The natural tendency in Washington in midterm election-year cycles is to focus on the House and Senate, but arguably more important now are the two gubernatorial races this year and 36 next year. Republicans are defending the New Jersey governorship while Democrats are defending one in Virginia. Overall, the GOP is defending 27 of the 38 gubernatorial races up this cycle; Democrats hold 10 and Gov. Bill Walker of Alaska is an independent.
Governors play a critical role in congressional and state-legislative redistricting, especially next year because it’s the last midterm election before the 2020 Census and 2021 redistricting. The example of Democrats’s disaster in 2010, the first midterm election under President Obama and last midterm before the 2011 redistricting, should be deeply concerning for Republicans. It’s no secret that midterm years are bad for the party holding the White House. With more straight-party voting than at any time in American history, this bias goes from the top of the ballot all the way to the bottom.
Because Democrats got clobbered in the 2010 and 2014 midterms, Republicans now enter their first midterm election under President Trump with an unusual degree of exposure. Jennifer Duffy, senior editor of The Cook Political Report and its expert on gubernatorial and Senate elections, notes that the 33 governorships held by the GOP is the largest number since 1928.
Making the 2017-2018 gubernatorial cycle even more volatile is the number of open seats. Of the 38 governorships up this year and next, 19 are open, with no incumbent seeking reelection in five of the 10 Democratic seats and 14 of the 27 Republican seats.
Duffy notes that the vast majority of these are open because of term limits, but Democratic Govs. Dannel Malloy (Connecticut) and Mark Dayton (Minnesota) have opted to retire rather than run for third terms. GOP Gov. Robert Bentley’s resignation in Alabama, and Trump’s appointment of South Carolina’s Nikki Haley as ambassador to the United Nations—two incumbents who were term-limited—elevated lieutenant governors who are now expected to run as incumbents. Should term-limited GOP Gov. Sam Brownback in Kansas get an appointment in the Trump administration as many speculate, GOP Lt. Gov. Jeff Colyer would be able to run as an incumbent and bring the number of GOP open seats to 13.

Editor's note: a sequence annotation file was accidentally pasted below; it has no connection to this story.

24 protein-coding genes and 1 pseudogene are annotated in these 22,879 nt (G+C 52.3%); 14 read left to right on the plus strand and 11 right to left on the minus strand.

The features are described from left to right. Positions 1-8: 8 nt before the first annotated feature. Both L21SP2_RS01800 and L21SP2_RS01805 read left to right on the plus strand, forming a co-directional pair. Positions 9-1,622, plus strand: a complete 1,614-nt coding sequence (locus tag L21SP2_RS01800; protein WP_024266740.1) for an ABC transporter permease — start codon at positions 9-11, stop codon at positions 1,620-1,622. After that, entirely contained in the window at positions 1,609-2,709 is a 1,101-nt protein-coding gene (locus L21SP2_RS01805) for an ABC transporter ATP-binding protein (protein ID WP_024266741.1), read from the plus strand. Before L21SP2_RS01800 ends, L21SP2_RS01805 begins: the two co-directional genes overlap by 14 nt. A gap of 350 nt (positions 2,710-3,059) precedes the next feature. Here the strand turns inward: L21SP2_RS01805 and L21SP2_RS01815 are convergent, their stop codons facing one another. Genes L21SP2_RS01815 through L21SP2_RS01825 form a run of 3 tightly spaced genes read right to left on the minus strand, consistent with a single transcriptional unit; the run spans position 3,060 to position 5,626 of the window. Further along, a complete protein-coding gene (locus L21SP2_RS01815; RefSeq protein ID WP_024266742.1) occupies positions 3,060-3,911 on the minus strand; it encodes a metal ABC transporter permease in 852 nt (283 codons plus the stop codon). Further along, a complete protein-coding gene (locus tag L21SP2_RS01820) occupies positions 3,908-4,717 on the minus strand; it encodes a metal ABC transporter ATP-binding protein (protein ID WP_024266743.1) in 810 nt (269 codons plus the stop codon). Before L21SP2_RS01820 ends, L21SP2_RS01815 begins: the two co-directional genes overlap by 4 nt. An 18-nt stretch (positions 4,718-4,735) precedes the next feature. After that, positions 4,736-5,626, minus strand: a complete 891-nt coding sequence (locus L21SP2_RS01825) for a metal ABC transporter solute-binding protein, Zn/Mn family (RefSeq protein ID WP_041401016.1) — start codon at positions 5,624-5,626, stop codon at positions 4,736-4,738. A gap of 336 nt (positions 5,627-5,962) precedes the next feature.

A lot of the action will be in primaries, with some epic battles expected. Republicans have been hosting primaries featuring establishment candidates versus tea-party (and now Trump) conservatives since 2010. 2018 won’t be any different. Next year, Democrats are likely to see their own version of fratricide with battles between establishment candidates and progressives in sympathy with Sens. Bernie Sanders and Elizabeth Warren.
Given the large number of open seats, it’s not surprising that we are seeing big primary fields emerging already, even though the first filing deadlines are almost six months away. Each party already has five announced candidates for the open gubernatorial seat in Colorado, while in Minnesota, six Democrats and four Republicans have thrown their hats in the ring, and that number is expected to grow. In Iowa, six candidates are battling for the Democratic nomination and the right to challenge newly minted GOP Gov. Kim Reynolds.
Both the Democratic and Republican governors’ associations are largely keeping a hands-off approach to the primaries, an acknowledgment that neither party has the resources to play heavily in both primaries and general elections. Further, in this environment, voters seem to be unusually sensitive to the idea of party bosses dictating nominees.
Duffy rates the two Democratic seats in Connecticut and Minnesota as toss-ups. Connecticut is a very Democratic state, but the state’s economy is in tough shape, with companies like General Electric and Aetna decamping and the state budget $5 billion in the red. The Democrats are better off with an open seat than with Malloy running, but Republicans will be very competitive there. Minnesota showed in 2016 that it remains more purple than blue. After eight years with a Democratic governor, voters might be ready for a change.
Four of the five Republican toss-up seats are open—Florida, Maine, Michigan, and Nevada—and all will have contested primaries. In Maine, both parties are waiting for decisions from potential candidates who will determine the contours of the primaries and general election. The fifth seat is in Illinois, where GOP Gov. Bruce Rauner is seeking a second term. The front-runner for the Democratic nomination is billionaire J.B. Pritzker, whose willingness to spend his personal wealth erases Rauner’s financial advantage: The governor has already put $50 million into his campaign. Rauner is the most vulnerable incumbent seeking reelection next year.
Republicans’ most vulnerable seats are open seats in New Mexico, which leans toward Democrats, and in New Jersey, which is likely to fall to Democrats. This means that Republicans may already be two seats down.
CORRECTION: The original version of this column misstated the number of gubernatorial seats Republicans are defending this cycle.